Microsoft said recently that it will reduce to 18,000 jobs, the largest round of layoffs in company history. Most of those cuts come from Nokia, which Microsoft recently acquire for $7.2 billion in a operation that formally closed in April.
It’s now clear that Microsoft’s new CEO, Satya Nadella, thinks the Nokia acquisition was a big mistake.
Microsoft announced it was buying Nokia last year when former CEO Steve Ballmer was still in charge. According to one report from Businessweek, Ballmer threw a fit when the board originally denied his request to buy Nokia. Ballmer ultimately got his way, but the Businessweek story indirect that the contention with the board was the beginning of the end for Ballmer. He eventually decided to stop working and Nadella got the job several months later.
Since Nadella took over, he’s distanced himself from Ballmer’s mission of making Microsoft a “devices and services” company. Ballmer thought Microsoft should shift to making hardware and the software and apps that power it, the same strategy that has made Apple’s mobile business a roaring success. That was a big driver behind the Nokia acquisition.
But Nadella has all but eliminated “devices and services” from Microsoft’s vocabulary in recent months. Instead, he now touts a “cloud first, mobile first” policy, a mushy mantra that apparently means he wants Microsoft to create the productivity tools, apps, and services people need no matter what kind of gadget they’re using. For example, Nadella finally pulled the trigger on Office for iPad this spring. And much of Microsoft’s marketing recently has shown a willingness to make even more matter for Android and iOS.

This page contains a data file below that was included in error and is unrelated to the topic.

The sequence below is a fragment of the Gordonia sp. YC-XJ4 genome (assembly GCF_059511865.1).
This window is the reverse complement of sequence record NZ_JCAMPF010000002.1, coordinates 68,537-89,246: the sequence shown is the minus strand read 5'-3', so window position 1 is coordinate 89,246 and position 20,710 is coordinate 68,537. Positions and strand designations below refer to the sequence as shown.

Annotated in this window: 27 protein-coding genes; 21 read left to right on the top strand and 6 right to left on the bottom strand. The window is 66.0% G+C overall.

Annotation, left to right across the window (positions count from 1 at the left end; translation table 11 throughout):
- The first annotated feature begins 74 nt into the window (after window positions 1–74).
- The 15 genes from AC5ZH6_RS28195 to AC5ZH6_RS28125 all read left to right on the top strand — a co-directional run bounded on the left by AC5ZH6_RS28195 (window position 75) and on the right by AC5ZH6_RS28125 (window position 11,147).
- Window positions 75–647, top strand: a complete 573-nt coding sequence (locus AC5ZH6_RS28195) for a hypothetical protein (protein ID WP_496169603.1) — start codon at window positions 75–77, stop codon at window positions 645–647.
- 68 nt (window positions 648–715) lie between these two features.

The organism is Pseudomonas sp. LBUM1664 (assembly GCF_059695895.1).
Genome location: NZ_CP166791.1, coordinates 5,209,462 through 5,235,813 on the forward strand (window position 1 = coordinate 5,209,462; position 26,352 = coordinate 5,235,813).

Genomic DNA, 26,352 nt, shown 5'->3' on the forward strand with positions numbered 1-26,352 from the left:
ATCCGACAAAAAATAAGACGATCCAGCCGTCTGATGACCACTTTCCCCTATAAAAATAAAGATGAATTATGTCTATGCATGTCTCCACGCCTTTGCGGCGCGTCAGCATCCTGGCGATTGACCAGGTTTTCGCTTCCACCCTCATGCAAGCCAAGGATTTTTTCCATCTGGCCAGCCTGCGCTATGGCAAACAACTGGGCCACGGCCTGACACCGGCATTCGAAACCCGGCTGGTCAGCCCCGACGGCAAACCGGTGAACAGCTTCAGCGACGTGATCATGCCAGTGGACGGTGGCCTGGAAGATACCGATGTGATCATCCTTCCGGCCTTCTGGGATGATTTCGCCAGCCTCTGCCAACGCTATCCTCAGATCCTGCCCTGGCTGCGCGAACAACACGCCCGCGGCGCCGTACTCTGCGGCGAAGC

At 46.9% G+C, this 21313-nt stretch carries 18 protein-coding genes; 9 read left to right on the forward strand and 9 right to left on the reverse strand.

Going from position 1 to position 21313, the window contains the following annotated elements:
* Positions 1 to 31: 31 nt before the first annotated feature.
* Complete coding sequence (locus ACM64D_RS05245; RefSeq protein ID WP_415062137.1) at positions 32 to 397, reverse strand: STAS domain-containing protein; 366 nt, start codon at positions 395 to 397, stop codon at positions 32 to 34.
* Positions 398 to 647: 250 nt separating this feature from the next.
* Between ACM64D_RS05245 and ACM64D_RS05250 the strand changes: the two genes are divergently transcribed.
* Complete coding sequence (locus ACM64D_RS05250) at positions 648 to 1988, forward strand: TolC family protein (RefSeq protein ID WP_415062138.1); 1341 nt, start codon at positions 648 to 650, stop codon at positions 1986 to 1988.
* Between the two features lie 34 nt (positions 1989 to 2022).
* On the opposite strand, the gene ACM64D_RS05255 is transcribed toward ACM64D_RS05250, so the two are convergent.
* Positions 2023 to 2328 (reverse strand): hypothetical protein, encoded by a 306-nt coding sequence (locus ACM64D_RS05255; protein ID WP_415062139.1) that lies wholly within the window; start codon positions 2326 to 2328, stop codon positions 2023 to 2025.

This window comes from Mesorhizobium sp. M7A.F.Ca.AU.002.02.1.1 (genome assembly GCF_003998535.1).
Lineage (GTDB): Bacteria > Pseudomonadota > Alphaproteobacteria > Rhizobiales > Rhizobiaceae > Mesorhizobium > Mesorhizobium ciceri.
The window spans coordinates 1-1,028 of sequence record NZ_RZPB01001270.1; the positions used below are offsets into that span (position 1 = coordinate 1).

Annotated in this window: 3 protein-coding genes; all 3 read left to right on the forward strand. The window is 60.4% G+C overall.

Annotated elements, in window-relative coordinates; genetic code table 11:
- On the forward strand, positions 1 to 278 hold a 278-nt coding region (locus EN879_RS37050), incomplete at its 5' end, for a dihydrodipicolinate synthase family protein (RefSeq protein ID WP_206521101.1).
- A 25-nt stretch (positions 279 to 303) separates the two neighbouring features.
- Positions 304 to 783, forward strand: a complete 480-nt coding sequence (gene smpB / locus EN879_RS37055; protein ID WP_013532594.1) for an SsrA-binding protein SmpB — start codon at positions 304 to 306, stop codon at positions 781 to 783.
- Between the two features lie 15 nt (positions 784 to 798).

Tuesday’s announcement that thousands of Nokia employees were going to lose their jobs is perhaps the biggest signal yet that Nadella thinks the Nokia attainment never should’ve happened and that Microsoft should focus less on hardware. It’s a waste of time and effort to invest so much in Windows Phones from Nokia that have failed to gain significant market share in a world dominated by the iPhone and Android.
Nadella recognizes the reality of that situation. Ballmer did not.
This is Nadella trimming the fat and cleaning up the mess Ballmer left him. It’s a harsh move, but a necessary one if Nadella’s software and services-driven mission for Microsoft is going to make it.